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Fantasy and other worlds

Archetype, stereotype, prototype and other types

August 8 2014 , Written by Alex Evans

Archetype, stereotype, prototype and other types

There is often confusion between these categories. Some think they have produced a archetype (or even a prototype), while they have produced a stereotype.

So, a little reminder:

- An archetype is a character we find in one form or another in all cultures (no, not just Western culture). A typical example is the hero who kills a dragon / monster / large animal / witch / villain and generally defeats evil.

- A stereotype is a character specific to a culture and a given period (e.g. the hero who kills the dragon is a tall blond with a square jaw, naive and honest).

- A prototype is a character of which nobody has thought before (or maybe someone did, but it was forgotten). Example: Conan the Barbarian in 1932: at the time, the heroes of adventure or fantasy novels were knights in shining armour, do gooders. Howard, imagining a character seekingt only his own interest and facing intrigues, warriors and magic armed with a sword and common sense, invented another type of hero. Since then, Conan has spawned a slew of clones and has become a stereotype himself.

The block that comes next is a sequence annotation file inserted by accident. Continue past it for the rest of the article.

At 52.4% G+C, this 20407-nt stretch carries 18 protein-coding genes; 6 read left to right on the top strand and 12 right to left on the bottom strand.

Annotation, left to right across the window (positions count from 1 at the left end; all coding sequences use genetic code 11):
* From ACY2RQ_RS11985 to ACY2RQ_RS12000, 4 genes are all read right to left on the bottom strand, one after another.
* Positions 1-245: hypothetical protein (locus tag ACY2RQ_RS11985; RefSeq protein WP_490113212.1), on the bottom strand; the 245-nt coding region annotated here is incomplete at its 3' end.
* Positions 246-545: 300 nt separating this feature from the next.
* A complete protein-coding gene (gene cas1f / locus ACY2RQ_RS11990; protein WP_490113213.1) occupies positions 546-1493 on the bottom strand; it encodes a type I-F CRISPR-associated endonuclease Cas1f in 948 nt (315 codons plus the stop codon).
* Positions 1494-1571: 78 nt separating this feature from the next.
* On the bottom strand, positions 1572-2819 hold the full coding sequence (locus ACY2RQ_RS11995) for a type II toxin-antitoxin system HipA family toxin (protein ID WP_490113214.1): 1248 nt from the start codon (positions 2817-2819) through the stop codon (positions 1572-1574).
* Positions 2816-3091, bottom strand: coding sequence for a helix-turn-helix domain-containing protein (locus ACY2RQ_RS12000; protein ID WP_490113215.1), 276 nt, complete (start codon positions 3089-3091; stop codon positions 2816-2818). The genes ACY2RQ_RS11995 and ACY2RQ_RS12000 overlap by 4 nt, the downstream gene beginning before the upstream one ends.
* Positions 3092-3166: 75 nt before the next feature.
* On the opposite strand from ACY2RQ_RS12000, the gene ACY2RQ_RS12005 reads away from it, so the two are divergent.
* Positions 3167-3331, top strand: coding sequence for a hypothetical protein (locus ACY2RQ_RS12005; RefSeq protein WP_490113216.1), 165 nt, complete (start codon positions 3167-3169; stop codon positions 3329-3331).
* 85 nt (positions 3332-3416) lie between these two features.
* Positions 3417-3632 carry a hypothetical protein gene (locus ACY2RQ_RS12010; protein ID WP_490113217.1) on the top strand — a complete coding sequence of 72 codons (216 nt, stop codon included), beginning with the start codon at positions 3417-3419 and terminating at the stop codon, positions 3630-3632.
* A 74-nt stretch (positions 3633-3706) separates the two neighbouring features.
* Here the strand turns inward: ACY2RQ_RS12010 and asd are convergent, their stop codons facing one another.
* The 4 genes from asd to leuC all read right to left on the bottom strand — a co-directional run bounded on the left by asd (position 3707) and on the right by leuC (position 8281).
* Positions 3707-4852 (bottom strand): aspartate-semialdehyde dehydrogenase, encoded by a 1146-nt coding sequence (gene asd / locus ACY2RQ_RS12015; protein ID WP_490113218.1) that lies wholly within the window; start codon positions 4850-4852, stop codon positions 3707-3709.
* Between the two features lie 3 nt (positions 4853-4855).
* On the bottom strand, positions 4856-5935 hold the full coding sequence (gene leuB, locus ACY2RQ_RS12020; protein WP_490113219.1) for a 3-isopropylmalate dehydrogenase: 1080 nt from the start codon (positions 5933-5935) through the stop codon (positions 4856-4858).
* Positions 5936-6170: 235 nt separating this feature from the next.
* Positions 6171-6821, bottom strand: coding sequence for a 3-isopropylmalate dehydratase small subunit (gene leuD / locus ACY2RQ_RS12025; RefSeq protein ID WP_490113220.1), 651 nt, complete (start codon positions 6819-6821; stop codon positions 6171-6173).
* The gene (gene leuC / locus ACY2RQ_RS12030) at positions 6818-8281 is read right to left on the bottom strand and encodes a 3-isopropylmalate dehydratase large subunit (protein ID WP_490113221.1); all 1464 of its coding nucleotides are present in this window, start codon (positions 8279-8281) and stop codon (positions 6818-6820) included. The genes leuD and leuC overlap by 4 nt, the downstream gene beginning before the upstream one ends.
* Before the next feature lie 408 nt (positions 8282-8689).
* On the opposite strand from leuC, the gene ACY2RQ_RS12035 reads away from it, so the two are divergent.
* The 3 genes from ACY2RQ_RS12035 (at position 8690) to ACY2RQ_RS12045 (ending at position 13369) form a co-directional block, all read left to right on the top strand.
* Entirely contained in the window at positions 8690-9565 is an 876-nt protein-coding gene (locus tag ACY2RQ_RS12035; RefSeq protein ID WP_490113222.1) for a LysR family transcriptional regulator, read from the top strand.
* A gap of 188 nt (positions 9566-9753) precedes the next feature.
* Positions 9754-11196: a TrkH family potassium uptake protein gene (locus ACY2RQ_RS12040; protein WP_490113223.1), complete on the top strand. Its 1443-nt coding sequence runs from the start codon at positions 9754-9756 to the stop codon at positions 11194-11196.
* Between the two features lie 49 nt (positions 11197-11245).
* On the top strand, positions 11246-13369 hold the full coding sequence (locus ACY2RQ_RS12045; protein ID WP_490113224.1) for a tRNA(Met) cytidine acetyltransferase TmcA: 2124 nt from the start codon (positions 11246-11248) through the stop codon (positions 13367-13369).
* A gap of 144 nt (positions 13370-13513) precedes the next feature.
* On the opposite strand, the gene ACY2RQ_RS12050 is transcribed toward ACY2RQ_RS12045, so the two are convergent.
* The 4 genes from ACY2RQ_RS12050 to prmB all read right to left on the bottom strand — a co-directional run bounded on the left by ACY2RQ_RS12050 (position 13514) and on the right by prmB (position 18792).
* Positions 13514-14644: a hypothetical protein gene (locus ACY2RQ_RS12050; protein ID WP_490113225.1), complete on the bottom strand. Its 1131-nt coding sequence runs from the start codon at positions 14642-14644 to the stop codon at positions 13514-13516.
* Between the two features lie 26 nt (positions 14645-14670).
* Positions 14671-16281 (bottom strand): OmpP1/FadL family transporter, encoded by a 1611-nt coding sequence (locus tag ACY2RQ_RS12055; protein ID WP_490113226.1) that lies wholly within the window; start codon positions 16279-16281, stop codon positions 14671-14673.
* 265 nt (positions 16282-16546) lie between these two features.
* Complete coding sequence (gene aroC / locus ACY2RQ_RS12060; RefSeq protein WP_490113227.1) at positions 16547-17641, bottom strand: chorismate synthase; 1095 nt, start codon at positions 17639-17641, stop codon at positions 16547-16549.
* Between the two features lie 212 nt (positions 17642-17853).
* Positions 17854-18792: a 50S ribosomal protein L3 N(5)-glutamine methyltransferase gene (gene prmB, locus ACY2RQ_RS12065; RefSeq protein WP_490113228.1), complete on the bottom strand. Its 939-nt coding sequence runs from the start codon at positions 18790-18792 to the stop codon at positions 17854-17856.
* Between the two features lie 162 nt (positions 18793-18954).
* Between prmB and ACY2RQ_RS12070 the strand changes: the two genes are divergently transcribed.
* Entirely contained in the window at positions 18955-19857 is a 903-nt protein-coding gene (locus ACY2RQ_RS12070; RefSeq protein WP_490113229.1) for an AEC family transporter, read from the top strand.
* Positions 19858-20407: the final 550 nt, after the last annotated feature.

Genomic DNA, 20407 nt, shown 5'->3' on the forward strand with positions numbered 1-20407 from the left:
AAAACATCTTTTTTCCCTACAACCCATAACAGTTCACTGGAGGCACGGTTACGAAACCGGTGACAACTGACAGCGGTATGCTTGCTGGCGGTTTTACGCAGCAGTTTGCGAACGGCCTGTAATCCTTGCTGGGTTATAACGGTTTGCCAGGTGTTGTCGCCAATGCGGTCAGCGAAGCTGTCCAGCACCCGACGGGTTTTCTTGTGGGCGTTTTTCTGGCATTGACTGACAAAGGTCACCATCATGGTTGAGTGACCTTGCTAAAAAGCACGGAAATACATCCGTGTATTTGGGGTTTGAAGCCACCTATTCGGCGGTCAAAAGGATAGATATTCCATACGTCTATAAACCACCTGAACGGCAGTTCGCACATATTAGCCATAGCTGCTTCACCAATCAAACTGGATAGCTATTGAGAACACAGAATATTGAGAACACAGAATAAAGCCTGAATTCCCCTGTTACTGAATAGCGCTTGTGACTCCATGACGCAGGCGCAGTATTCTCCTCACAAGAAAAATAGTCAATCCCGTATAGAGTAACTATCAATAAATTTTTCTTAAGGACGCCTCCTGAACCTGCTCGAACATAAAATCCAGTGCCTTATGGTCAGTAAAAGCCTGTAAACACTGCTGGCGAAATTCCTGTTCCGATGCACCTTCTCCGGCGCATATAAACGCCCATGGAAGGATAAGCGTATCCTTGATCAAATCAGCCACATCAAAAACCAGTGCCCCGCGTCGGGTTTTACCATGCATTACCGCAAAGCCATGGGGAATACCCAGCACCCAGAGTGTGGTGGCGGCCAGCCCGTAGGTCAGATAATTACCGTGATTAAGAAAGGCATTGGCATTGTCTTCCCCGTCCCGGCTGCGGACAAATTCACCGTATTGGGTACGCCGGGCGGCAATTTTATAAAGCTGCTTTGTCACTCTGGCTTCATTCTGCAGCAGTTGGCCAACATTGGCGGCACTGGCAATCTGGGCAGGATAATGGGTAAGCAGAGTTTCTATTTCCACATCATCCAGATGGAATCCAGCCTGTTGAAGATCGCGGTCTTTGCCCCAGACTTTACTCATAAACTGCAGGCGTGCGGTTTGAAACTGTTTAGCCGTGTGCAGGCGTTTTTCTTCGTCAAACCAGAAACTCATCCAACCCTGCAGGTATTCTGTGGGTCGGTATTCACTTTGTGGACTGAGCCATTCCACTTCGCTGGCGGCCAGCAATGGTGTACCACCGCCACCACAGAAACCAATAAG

We can already see that the three can perfectly be combined.

One has usually a negative opinion on stereotypes. However, they are so prevalent that it is difficult to get rid of them, especially in such a codified genre as Fantasy. The advantage of stereotypes is that they reassure the reader, s/he does not feel « lost » in your story. They are easy to write, they can be used as crutches if you don’t know how to characterize your characters. The downside ... is that they are incomprehensible to someone from another culture and will be incomprehensible in twenty to fifty years. In short, if you have the ambition to write books that your grandchildren could read and would be selling in Japan, it's better to avoid them as much as possible. Read the classics of popular literature which are still popular today, like the adventures of Sherlock Holmes. Of course, there are stereotypes of their time. But they are not obvious. The author has put a minimum of them.

How to know if your character is a stereotype ? Try to imagine him/her in total opposition with what you had planned : you wanted a tall blond with a black shoe(1), imagine a small black with a white shoe: will he still be the same character? Have the same way of thinking ? The same behavior? The same interactions with other characters?

Well, OK, if your plot is based on the physical prowess of the hero, you can’t imagine a physically weak character, but you got the idea. And your heroine, would she still be in distress if she was not blonde, nor cute or was a man ?

(1) The title of a French spy comedy of the 1970

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